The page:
Does Medicare Pay First is a very common question these days. That’s because people are working longer than ever, and often have other insurance coverage in place alongside Medicare.
In most cases of other coverage, one insurance becomes the primary payer, and the other insurance becomes the secondary payer. The primary payer will pay what it owes on those medical bills first, and then the secondary payer will kick in behind that. There are “coordination of benefits” rules that govern who pays first or second.
Here’s a brief overview of Who Pays First – Medicare or other coverage – in some of the most common situations.
Medicare and Retiree Coverage
If you have group health benefits through a former employer or a spouses’ former employer, Medicare pays first. This means you must be enrolled in both Medicare Parts A and B. After Medicare pays out its benefits, it will send the remainder of those bills on to your retiree health plan. Although some plans such as Federal Government Retirement and private pension plans you do not necessarily have to enroll in Part B. If you dropped or changed those plans you would need to seek immediate coverage form Part B so you do not incur a penalty.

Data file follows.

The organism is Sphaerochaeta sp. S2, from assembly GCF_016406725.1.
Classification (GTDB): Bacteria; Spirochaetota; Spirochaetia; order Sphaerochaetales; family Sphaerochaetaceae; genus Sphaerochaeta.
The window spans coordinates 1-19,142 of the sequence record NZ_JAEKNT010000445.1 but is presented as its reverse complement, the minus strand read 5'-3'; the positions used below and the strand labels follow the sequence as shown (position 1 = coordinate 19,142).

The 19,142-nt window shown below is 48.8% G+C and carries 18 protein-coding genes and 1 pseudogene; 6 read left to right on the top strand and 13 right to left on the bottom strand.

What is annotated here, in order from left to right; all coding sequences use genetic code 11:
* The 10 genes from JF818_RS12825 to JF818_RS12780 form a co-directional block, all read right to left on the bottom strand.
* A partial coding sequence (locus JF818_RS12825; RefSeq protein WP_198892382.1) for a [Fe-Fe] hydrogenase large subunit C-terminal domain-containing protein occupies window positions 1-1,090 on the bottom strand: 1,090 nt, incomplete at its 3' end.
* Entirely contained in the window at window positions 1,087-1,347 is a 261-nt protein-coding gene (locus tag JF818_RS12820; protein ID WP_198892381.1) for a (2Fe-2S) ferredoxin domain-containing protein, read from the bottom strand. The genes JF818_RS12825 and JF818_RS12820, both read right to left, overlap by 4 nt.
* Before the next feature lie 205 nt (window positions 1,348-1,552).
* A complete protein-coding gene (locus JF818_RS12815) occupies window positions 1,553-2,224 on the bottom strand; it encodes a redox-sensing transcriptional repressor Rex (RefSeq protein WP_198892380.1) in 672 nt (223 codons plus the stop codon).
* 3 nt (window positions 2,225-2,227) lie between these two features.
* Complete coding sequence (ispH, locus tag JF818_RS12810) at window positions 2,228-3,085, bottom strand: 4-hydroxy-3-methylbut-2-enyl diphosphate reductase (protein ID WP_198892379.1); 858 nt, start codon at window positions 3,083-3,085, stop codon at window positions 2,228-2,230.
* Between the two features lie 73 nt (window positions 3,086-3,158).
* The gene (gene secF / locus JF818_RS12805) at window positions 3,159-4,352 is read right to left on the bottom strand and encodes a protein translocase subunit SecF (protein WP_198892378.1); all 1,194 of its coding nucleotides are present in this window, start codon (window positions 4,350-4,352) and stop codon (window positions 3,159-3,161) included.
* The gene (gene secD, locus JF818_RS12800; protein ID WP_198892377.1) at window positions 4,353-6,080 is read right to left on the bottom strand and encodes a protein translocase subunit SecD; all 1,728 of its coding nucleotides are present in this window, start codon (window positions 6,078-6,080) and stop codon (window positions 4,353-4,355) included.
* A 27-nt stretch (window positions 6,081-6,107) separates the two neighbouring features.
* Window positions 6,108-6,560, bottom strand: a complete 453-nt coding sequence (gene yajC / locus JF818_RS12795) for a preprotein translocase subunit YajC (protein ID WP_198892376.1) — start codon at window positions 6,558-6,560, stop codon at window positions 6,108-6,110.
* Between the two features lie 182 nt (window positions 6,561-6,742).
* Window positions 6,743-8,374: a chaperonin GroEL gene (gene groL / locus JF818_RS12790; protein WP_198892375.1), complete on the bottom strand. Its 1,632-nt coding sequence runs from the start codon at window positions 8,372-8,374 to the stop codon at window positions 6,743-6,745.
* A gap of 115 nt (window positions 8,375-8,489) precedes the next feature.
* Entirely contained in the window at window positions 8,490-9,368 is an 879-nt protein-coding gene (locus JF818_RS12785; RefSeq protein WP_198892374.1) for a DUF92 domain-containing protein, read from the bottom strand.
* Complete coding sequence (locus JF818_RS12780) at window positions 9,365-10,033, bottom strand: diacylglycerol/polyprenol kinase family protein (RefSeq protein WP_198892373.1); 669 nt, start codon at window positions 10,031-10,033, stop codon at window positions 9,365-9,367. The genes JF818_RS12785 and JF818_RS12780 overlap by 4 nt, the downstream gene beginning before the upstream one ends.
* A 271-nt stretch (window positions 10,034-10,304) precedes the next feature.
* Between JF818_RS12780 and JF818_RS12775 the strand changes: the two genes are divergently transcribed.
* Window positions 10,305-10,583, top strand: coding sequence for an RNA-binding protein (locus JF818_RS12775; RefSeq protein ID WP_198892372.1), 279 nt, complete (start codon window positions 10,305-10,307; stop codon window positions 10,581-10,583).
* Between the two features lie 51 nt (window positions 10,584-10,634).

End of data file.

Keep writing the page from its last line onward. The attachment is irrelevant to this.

Often retirees in this situation will ask us whether they also need a Medigap plan. The answer is that you only need one or the other, not both. If your retiree plan is affordable and you like the benefits, you can keep that plan. It will function as your secondary. If the retiree plan costs a lot or you don’t like the plan’s network or benefits, you could dis-enroll from the retiree plan and choose Medigap instead.